Your temporomandibular joint (TMJ), located on each side of your face just below your ears, is one of the most complex joints in the human body. Thanks to these joints, your jaw can open and close and move from side to side. Without your temporomandibular joints, chewing, speaking, yawning, and laughing would be impossible!
While the TMJ allows pain-free movement of your jaw, for some people, this isn’t the case. Muscle tension, inflammation, and odd noises can all accompany TMJ disorders, in which the joint doesn’t function properly or is painful when moving. Could TMJ disorders be caused by stress and anxiety?
Muscle Tension From Stress Can Trigger TMJ Disorders
It’s certainly possible that anxiety can trigger a TMJ disorder . Anxiety can cause related stress and muscle tension, which can affect the muscles supporting your temporomandibular joints. Anxiety can cause your body to initiate its “fight or flight” response to a real or perceived threat. Your muscles naturally tense when reacting to a threat, but when tensed for too long, such as in chronic stress or anxiety, muscle pain is often the result.
For others, stress can be a “significant” factor in TMJ disorders . Stress can not only lead to muscle tension, but can also increase your risk for teeth grinding, which can also influence the onset of a TMJ disorder. When it come to problems with the jaw, stress and anxiety should always be considered as potential risk factors.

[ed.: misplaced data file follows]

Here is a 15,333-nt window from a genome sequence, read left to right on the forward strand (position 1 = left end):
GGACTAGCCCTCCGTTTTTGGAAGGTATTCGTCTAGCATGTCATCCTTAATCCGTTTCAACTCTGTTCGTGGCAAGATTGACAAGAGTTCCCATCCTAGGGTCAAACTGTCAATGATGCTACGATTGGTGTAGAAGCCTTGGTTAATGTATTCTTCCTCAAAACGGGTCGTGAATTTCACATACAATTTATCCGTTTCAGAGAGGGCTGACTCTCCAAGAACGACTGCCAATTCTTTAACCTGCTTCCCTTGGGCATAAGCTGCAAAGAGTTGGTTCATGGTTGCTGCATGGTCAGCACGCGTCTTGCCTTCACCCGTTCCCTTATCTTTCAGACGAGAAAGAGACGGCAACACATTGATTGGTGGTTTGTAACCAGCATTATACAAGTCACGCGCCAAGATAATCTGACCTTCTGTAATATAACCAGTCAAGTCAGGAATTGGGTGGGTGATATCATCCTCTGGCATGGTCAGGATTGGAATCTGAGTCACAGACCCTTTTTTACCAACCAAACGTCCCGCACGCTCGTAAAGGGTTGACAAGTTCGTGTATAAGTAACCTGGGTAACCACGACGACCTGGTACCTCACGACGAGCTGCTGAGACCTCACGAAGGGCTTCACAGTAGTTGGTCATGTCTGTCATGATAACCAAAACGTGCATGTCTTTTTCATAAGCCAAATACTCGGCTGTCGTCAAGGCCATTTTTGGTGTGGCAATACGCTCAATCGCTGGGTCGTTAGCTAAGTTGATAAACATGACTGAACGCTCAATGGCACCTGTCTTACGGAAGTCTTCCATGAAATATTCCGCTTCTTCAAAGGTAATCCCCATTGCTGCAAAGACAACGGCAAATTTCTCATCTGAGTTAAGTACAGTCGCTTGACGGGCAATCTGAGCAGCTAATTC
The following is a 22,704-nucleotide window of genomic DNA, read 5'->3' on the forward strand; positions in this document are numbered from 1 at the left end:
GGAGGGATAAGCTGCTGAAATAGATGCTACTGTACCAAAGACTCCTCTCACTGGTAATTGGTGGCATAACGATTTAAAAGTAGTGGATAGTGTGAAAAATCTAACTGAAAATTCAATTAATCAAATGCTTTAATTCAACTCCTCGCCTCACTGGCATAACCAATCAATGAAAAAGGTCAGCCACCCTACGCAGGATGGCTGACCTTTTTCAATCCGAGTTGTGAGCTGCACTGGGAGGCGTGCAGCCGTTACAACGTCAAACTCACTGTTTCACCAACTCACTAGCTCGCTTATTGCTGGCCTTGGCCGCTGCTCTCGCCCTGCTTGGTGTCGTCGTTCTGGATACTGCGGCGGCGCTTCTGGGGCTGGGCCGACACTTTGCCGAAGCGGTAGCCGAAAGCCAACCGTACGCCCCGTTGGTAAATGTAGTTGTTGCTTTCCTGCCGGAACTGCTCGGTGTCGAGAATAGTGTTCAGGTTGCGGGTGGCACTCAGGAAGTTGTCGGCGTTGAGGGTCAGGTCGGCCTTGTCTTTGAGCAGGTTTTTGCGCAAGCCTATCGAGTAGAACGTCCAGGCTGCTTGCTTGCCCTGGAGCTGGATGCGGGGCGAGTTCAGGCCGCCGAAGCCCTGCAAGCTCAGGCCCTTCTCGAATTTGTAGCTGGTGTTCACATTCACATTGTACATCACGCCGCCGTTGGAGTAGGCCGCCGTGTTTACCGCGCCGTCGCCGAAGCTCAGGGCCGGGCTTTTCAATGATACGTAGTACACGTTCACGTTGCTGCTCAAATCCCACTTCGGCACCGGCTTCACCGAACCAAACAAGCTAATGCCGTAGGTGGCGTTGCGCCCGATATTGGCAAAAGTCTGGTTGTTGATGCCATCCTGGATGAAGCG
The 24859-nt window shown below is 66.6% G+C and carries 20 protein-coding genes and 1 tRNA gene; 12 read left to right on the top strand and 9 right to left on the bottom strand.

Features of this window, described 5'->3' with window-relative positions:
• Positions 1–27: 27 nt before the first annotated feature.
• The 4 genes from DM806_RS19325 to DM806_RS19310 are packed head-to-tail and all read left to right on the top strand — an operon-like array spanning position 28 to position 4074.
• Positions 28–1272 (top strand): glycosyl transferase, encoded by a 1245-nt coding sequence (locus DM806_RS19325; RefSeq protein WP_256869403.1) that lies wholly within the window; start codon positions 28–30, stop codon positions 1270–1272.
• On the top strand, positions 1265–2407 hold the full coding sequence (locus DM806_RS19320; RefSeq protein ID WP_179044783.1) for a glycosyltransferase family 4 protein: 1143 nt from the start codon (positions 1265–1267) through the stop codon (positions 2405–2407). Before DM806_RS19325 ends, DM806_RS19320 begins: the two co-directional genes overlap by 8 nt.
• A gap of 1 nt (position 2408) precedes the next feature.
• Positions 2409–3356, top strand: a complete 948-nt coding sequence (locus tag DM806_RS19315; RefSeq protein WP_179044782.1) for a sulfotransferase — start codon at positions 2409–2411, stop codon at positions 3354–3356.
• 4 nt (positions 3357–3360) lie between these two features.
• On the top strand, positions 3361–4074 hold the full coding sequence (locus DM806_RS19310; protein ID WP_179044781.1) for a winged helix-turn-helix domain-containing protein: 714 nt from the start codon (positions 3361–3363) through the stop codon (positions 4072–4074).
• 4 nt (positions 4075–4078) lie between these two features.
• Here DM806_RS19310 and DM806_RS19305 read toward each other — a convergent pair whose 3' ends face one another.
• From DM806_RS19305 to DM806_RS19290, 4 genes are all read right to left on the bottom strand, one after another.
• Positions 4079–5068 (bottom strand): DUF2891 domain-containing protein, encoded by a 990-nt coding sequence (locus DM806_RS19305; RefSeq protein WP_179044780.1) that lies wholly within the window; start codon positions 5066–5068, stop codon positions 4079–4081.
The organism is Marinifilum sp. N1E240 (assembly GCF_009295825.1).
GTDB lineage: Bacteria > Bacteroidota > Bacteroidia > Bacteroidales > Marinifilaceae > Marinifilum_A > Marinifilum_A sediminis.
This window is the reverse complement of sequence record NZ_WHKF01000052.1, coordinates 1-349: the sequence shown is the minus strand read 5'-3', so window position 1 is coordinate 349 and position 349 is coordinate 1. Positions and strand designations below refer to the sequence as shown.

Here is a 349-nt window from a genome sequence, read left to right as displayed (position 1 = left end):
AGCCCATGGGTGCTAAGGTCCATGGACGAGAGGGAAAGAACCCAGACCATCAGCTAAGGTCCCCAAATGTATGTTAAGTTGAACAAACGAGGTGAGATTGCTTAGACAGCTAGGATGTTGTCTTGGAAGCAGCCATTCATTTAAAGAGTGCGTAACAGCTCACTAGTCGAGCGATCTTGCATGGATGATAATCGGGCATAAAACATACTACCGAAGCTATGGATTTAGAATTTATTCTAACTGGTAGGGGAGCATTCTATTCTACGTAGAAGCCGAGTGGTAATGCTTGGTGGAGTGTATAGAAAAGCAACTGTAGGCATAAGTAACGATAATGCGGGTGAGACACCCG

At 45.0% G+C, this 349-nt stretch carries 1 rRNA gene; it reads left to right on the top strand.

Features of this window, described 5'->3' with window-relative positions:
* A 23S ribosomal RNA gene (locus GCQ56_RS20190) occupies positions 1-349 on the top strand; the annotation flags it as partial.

Stress and Anxiety Play Into Other Risk Factors for TMJ
For many, TMJ disorders are caused by a combination of factors, which can all influence each other. Some of the most significant risk factors for TMJ problems include trauma to the jaw, arthritis (which can affect the joints), teeth grinding, and an improper bite . Combined with stress and anxiety, any of the risk factors can lead to a TMJ disorder.
A study of over 4,000 people found that depression, anxiety, and post-traumatic stress disorder (PTSD) are all linked to muscle pain . Why? Authors say these disorders can cause muscle hyperactivity and abnormalities, which can increase pain and inflammation in the body. The result could be problems with your TMJ.
How Should TMJ Caused by Stress and Anxiety Be Treated?
Since TMJ disorders are complex and can be caused by multiple factors in a person’s life, your treatment should be customized based on what’s causing your symptoms. Often, this means having your dentist evaluate your smile for signs of teeth grinding, an improper bite, muscle tension, and other signs that could point to why you’re experiencing TMJ symptoms.
But treatment can also mean evaluating your stress and anxiety levels in your daily life. Often, reducing your stress and properly managing your anxiety can help you better manage your TMJ symptoms and even make other treatments more successful. Do you suffer from TMJ? Make an appointment with your dentist to find out if stress and anxiety could be behind your symptoms!